I realize for many people looking at marriage in this manner seems to be backward. I am trying to deal with this issue as we speak, since I seem to fit many girls like PP's quals.

Dude, I have no idea what qualifications you are talking but they sure ain't mine. My approach is not backwards. It's reality. Marriage is a recipe. Men and women look at each to see if we'll cook. Some women are looking for ground beef, others salmon. I'm a caviar girl. I know I will get a caviar guy. I won't accept anything less.

I'm not judging PP for thinking like this, mostly because i truly don't care. But if you are reading this blog and feel a little "lost" as to her train of thought, maybe this will help you understand her.

To her and girls with her state of mind marriage is in fact an abstract concept, maybe even a goal. This concept has time limits, restrictions and such.

The reason why people are lost is because they got Pretty Woman on the brain. They think if they have a heart of gold, Richard Gere will come to sweep them off their feet. Irregardless of the fact that they have been giving handjobs on the side. Not true my brother and sisters.

You are judging me and I am not judging you for judging me. Because we all judge each other. The moment we look at someone we make our calls who this person is and if they worth talking to.

Marriage is all about limits and restrictions. When a guy gets married and has kids he can't just go out anymore with the guys and have beers. He has to take care of the kids, mow the lawn, do the dishes. When a girl gets married and has kids she becomes a soccer mom driving her kids back and forth to school. She has to take time in the morning to make the lunches.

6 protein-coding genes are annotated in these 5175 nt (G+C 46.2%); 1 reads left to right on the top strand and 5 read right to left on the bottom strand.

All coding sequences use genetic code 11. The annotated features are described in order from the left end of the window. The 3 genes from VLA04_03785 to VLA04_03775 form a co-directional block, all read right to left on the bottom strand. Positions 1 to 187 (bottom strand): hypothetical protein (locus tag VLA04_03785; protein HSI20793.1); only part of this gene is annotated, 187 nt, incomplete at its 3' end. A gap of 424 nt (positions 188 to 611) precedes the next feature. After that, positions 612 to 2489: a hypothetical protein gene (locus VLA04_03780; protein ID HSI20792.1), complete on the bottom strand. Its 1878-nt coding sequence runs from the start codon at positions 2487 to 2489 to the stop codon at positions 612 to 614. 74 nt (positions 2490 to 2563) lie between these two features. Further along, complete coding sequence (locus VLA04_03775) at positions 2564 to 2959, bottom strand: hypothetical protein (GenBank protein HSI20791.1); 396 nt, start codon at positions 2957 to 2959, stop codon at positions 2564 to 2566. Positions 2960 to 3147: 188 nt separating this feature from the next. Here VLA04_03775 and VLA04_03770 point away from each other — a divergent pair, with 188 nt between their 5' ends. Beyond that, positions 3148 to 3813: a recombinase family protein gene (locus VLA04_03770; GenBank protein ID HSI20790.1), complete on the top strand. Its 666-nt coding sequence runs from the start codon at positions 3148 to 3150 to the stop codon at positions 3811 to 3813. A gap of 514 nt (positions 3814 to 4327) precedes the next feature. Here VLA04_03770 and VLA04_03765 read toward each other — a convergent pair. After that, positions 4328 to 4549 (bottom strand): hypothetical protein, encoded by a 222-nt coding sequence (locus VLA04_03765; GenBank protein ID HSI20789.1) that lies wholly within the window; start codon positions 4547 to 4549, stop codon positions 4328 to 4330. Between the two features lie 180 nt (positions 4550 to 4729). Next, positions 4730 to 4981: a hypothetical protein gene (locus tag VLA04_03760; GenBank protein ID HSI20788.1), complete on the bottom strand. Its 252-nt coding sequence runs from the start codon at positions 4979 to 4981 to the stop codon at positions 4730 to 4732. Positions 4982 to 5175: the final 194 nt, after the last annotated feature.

Once I get married, I can't hit the clubs as much anymore. Neither can my husband. all benefits of the single scene are now gone.

There's even limitations in cheating. You have to figure out how to sneak out of the house without your husband knowing what you are doing. Even if you are in an open marriage there are certain restrictions that have to be followed. There are some wives who tolerate it as long as their husbands don't flaunt it in their face. Some husbands don't care as long as they can watch.

Hope this helps, and PP please don't take this as an insult and correct me if I'm wrong.


This is the most honest comment I ever got. A bit flawed. But it's not your fault. It is probably from eating too much poutaine.

Friday, October 07, 2005

Happy New Year!

I spent the first night Rosh with the rents, we were supposed to go to temple but were too lazy we. We said some prayers. It was Thanksgiving all over again when Mom made this enormous feast including turkey. The tradition is brisket but Dad stopped eating meat 8 years ago. Of course we had apples dipped in honey and Dad bought this enormous raisin Challah. I think that was about 3 pounds. BS called to say hello.

Over cheesecake I told her I was mulling the marriage option while Dad worked on the Tivo. For some reason it was recording professional wrestling.

After swallowing a forkful of Junior’s Mom began to interrogate me.

“So you want to get married? Found anyone?”
“But let’s say you do. You marry the guy have three kids and live in a brownstone in Brooklyn. You are keeping house and taking care of the kids while he is out working at his practice. Are you going to be happy?”

“Yeah, I guess.”

“No guess. Yes or no.”
“Yes I will be happy.”
“Then one day you are at a dinner party when you meet the most wonderful man. A man that you completely connect with. For lack of a better word he is your soulmate and you are meant to be together. But that ring on that finger tells you can’t. What you do you do?”

“Are you saying I am going to be cheating on my husband? Ohmigod! That is such a horrible thing to say.”

“Alright, let’s switch it around. Let’s say your husband finds his soulmate at a party.”

“Jesus Christ! Mom I don’t want to hear this.”

“No. You have to hear this. You have to understand what you are involving yourself in.”

“What I understand is that you are trying to sabotage my marriage before it even happens.”

I went over to Dad who was still working on the tivo but obviously heard everything.

I asked if he needed help.

“No. I think I know what happened. The maid must have been trying to record her soap operas. I found a lot of Spanish programming.”

Then he began to dig into me.

“Y’know , my goal was after law school? I wanted to be a successful divorce lawyer. I figured it was a great line of work to be in since you have a guaranteed market share. Then I worked for a firm that specialized in divorce. What I witnessed made me switch to corporate.”